(translated by Sylvius L’épouvanté from the text in Le Démon de l’Absurde 1894)
Setting: At night in a church.
Characters: Rhymes of thing and reasons of people.
THE MOON (entering through a stained-glass window): How dark it is within this well!
BELL-TOWER (with resignation): She takes me for a well! And they say that she witnesses history up there . . .
THE MOON (snorting indifferently): And there are enormous spider webs.
THE SAINT IN THE STAINED-GLASS WINDOW (waking himself out from under his shroud of dust) : Oh! Who’s there! I saw a blonde pass by. She mingled her hair with my halo. These creatures do not respect anything at all. Fortunately, I am in glass these days and less fragile than once I was. (He yawns.)
FINAL RINGING OF THE BAPTISMAL BELL : Later they will understand the melancholy of joyful tunes.
FINAL RINGING OF THE BURIAL BELL : A good celebration, and how the bell-ringer has drunk!
FIRST BAT (twirling): Heaven and earth! I am only a poor bird, but it all seems quite ridiculous.
SECOND BAT (twirling): Earth and Sky! I am only a poor mouse, but it all disturbs me.
THE BIG CANDLE ON THE RIGHT : My wax is the pure white of beautiful brides.
THE BIG CANDLE ON THE LEFT : My wax is the pure white of precious dead children.
A CANDLE IN THE CORNER : Purity from tallow, chemical virtue.
FIRST NIGHT-LIGHT : I am the heart of a woman, filled with pink rubies.
SECOND NIGHT-LIGHT : I am the eye of a lover who shed many tears.
A DEAD MAN UNDER A SLAB: Help! Get me out of here! I’m suffocating! Remove the stone, because my fingernails grow and press into roots and they keep getting longer without finding any crack . . . Remove the stone!
A DEAD MAN UNDER ANOTHER SLAB: Better that! They have planted me by the edge of a stream! I carry in my eyes two seeds of forget-me-not.
A CONFESSIONAL : I am a ration of darkness enclosed within a cupboard.
THE POOR-BOX : They filled me with discs of bronze, discs of silver, discs of gold; but in the midst of these ordinary coins shines a wonderful piece, unique without a doubt. It is pierced by four small holes and is decorated with an inscription of mysterious words. Ah! He who made this gift is a truly charitable man. I would like to know him.
A PRIE-DIEU: Her knees are pleasantly light. Her dress feels good and I hold onto strands of silk within my strands of straw.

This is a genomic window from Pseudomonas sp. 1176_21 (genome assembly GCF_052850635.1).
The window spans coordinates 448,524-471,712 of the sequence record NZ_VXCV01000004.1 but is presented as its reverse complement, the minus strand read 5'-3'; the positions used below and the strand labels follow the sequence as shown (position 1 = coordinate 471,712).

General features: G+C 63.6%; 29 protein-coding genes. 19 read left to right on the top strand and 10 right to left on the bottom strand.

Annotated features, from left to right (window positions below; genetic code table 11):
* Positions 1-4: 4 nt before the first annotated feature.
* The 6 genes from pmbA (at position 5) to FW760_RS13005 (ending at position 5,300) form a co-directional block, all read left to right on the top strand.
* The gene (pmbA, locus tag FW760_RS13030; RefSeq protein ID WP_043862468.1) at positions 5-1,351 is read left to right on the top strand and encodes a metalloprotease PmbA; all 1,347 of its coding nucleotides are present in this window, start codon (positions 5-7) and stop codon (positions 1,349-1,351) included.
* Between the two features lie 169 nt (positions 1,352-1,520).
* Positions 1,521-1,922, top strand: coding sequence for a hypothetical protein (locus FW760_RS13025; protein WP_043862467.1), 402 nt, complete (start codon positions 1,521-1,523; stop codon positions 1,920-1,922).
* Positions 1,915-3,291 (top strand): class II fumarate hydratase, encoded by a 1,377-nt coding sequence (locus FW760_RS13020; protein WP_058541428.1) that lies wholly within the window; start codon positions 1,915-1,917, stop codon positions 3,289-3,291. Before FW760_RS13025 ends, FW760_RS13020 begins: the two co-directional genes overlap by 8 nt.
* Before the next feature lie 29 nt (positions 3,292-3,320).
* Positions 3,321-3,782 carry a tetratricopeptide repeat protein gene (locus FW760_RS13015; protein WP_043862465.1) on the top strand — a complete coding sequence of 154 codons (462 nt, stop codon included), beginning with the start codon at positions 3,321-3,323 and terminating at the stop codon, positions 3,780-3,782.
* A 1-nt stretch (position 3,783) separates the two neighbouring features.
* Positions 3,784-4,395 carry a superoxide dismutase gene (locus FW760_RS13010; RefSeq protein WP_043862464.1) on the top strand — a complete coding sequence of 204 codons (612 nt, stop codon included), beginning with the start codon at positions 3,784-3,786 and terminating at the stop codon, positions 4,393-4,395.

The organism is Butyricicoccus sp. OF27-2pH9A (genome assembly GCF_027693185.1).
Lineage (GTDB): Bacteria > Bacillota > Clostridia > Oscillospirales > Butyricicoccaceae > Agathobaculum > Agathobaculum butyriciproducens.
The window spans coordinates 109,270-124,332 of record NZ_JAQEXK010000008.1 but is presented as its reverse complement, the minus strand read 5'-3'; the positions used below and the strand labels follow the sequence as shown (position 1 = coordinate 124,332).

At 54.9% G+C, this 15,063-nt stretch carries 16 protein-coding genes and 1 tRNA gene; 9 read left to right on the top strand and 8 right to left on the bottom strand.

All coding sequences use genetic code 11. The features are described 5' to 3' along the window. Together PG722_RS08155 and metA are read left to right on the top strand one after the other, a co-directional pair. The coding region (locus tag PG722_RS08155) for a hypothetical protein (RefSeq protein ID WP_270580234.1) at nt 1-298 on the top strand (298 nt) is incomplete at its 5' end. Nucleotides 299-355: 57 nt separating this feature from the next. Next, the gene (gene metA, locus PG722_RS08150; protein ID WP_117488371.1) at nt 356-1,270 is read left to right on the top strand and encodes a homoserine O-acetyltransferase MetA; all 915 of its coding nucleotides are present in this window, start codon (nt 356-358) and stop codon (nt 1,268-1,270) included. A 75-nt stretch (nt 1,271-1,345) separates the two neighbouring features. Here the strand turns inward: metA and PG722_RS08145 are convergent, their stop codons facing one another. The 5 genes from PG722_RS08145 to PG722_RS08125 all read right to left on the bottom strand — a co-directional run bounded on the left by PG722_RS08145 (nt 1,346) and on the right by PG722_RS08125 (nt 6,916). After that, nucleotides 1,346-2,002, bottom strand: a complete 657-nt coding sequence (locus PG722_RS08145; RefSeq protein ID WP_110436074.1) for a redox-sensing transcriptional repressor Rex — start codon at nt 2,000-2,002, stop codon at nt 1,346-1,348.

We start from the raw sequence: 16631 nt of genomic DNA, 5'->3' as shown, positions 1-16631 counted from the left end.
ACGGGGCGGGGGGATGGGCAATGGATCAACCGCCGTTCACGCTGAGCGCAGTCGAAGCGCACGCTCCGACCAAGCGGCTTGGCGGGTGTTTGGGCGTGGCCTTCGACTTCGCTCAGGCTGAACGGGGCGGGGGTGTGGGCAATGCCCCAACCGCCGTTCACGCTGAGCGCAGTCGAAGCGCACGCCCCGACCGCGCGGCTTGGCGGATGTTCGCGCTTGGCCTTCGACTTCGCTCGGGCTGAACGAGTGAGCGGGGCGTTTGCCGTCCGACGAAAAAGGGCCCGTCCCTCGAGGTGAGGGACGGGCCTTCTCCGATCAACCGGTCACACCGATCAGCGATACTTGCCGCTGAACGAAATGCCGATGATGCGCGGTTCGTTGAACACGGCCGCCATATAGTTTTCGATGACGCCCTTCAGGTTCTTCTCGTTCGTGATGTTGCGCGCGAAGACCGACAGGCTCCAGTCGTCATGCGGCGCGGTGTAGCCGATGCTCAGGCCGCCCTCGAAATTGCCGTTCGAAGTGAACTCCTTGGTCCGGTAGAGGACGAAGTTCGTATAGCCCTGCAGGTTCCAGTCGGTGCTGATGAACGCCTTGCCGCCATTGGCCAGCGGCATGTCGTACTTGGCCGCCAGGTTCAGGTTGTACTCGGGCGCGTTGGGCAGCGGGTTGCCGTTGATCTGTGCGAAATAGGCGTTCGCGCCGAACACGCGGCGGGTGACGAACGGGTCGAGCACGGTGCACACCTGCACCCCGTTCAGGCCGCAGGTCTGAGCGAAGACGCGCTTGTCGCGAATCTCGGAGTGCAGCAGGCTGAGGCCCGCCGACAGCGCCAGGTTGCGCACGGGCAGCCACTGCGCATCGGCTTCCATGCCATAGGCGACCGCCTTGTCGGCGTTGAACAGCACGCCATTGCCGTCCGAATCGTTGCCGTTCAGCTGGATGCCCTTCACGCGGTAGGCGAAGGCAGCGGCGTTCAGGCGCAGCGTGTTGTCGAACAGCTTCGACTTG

CHAIR: Oh! The roundness of old women!
CARPET: All is yet fresh. A lily petal was stuck to her heel and I knew it came from her father’s garden.
STEPS OF THE ALTAR: This is unworthy! The priest never looks where he sets his feet before entering the church.
CHORUS OF ORGAN PIPES: Dies irae! Te Deum! Alleluia! De Profundis!
A SWALLOW (hovering at the top of the rose window): I think it will be fine tomorrow!
AN ECHO : Amen!
(A padded door opens slowly and then falls back with a muffled sound. Enter THE DAMNED, THE PROSTITUTE and THE JEW, who move by feeling their way around.)
THE DAMNED (staggering a little and bending to light a lantern): Heh! What did I tell you? No one! These places are always empty at night . . . men stay away from God when they can make love. (He shakes his rags with a sad laugh.)
THE PROSTITUTE (in an irritated voice, clutching her mourning shawl to her red satin dress): Shut up! This is not the time for joking. Me, I hate homes with painted ceiling windows that open up . . . unto hell!
THE JEW (removing his hare-skin cap): We must still have respect, it does not cost us anything.
THE DAMNED (in a disconsolate voice): You are unclean animals and yet you are safer than me here; you do not believe.
(All three head toward the altar and THE DAMNED places the lantern on the handrail of the chancel.)
THE PROSTITUTE (supporting THE DAMNED, who is staggering): Let us speak a little and speak well; you made us a pledge of extraordinary jewels. Where are they?
THE DAMNED (extending his arm in a stiff gesture and pointing to the tabernacle): They are there.
THE JEW (nodding his head): It is agreed that you will go search all alone.
THE PROSTITUTE: All alone, since the idea came to him. I would have never thought of such a farce.
THE JEW (mockingly): Nor I, even more! It’s a brilliant idea, and so simple!
THE DAMNED (tormented): So if it’s that simple, go on.
THE JEW (taking out from under his cloak a scale, weights, and iron tongs): Lender, buyer – either one. Thief, no! I have come mainly to serve the pleasures of Madame.